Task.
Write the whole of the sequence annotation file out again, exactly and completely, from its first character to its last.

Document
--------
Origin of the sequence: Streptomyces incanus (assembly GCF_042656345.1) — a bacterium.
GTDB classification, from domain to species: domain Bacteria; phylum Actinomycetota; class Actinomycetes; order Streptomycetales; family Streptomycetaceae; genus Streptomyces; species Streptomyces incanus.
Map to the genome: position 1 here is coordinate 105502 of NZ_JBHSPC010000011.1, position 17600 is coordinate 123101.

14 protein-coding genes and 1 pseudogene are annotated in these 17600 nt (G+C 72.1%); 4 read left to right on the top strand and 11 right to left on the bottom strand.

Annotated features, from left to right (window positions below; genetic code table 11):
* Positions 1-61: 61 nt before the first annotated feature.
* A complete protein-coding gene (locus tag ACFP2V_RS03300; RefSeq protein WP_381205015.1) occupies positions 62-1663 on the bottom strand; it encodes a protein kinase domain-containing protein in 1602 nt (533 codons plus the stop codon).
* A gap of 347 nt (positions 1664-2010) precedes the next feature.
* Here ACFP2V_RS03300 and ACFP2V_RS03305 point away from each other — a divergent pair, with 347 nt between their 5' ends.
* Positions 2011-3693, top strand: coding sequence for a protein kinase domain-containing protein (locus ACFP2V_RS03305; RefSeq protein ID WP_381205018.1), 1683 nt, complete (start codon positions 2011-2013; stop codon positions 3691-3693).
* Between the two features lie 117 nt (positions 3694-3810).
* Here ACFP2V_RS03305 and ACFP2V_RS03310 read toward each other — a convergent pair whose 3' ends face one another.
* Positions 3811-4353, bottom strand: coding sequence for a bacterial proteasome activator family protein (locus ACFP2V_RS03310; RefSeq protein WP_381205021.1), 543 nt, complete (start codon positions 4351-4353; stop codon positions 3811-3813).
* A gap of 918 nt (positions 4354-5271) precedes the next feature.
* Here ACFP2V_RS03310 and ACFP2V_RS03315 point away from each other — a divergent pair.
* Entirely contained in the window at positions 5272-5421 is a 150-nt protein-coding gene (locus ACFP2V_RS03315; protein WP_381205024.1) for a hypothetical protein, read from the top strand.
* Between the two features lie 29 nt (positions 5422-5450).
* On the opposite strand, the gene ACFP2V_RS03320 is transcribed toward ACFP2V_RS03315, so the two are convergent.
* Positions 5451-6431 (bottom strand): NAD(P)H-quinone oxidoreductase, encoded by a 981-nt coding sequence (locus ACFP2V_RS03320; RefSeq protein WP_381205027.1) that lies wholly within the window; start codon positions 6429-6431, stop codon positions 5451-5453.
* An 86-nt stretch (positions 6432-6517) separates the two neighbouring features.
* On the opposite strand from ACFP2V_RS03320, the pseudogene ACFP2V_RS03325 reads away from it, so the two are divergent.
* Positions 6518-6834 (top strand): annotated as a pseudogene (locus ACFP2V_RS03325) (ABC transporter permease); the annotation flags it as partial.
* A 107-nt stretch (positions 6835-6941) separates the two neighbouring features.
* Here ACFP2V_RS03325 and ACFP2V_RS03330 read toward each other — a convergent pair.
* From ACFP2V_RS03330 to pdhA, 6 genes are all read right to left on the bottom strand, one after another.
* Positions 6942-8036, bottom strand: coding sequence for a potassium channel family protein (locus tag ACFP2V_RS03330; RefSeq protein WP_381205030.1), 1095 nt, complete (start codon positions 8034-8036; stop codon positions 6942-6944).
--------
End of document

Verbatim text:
Origin of the sequence: Streptomyces incanus (assembly GCF_042656345.1) — a bacterium.
GTDB classification, from domain to species: domain Bacteria; phylum Actinomycetota; class Actinomycetes; order Streptomycetales; family Streptomycetaceae; genus Streptomyces; species Streptomyces incanus.
Map to the genome: position 1 here is coordinate 105502 of NZ_JBHSPC010000011.1, position 17600 is coordinate 123101.

14 protein-coding genes and 1 pseudogene are annotated in these 17600 nt (G+C 72.1%); 4 read left to right on the top strand and 11 right to left on the bottom strand.

Annotated features, from left to right (window positions below; genetic code table 11):
* Positions 1-61: 61 nt before the first annotated feature.
* A complete protein-coding gene (locus tag ACFP2V_RS03300; RefSeq protein WP_381205015.1) occupies positions 62-1663 on the bottom strand; it encodes a protein kinase domain-containing protein in 1602 nt (533 codons plus the stop codon).
* A gap of 347 nt (positions 1664-2010) precedes the next feature.
* Here ACFP2V_RS03300 and ACFP2V_RS03305 point away from each other — a divergent pair, with 347 nt between their 5' ends.
* Positions 2011-3693, top strand: coding sequence for a protein kinase domain-containing protein (locus ACFP2V_RS03305; RefSeq protein ID WP_381205018.1), 1683 nt, complete (start codon positions 2011-2013; stop codon positions 3691-3693).
* Between the two features lie 117 nt (positions 3694-3810).
* Here ACFP2V_RS03305 and ACFP2V_RS03310 read toward each other — a convergent pair whose 3' ends face one another.
* Positions 3811-4353, bottom strand: coding sequence for a bacterial proteasome activator family protein (locus ACFP2V_RS03310; RefSeq protein WP_381205021.1), 543 nt, complete (start codon positions 4351-4353; stop codon positions 3811-3813).
* A gap of 918 nt (positions 4354-5271) precedes the next feature.
* Here ACFP2V_RS03310 and ACFP2V_RS03315 point away from each other — a divergent pair.
* Entirely contained in the window at positions 5272-5421 is a 150-nt protein-coding gene (locus ACFP2V_RS03315; protein WP_381205024.1) for a hypothetical protein, read from the top strand.
* Between the two features lie 29 nt (positions 5422-5450).
* On the opposite strand, the gene ACFP2V_RS03320 is transcribed toward ACFP2V_RS03315, so the two are convergent.
* Positions 5451-6431 (bottom strand): NAD(P)H-quinone oxidoreductase, encoded by a 981-nt coding sequence (locus ACFP2V_RS03320; RefSeq protein WP_381205027.1) that lies wholly within the window; start codon positions 6429-6431, stop codon positions 5451-5453.
* An 86-nt stretch (positions 6432-6517) separates the two neighbouring features.
* On the opposite strand from ACFP2V_RS03320, the pseudogene ACFP2V_RS03325 reads away from it, so the two are divergent.
* Positions 6518-6834 (top strand): annotated as a pseudogene (locus ACFP2V_RS03325) (ABC transporter permease); the annotation flags it as partial.
* A 107-nt stretch (positions 6835-6941) separates the two neighbouring features.
* Here ACFP2V_RS03325 and ACFP2V_RS03330 read toward each other — a convergent pair.
* From ACFP2V_RS03330 to pdhA, 6 genes are all read right to left on the bottom strand, one after another.
* Positions 6942-8036, bottom strand: coding sequence for a potassium channel family protein (locus tag ACFP2V_RS03330; RefSeq protein WP_381205030.1), 1095 nt, complete (start codon positions 8034-8036; stop codon positions 6942-6944).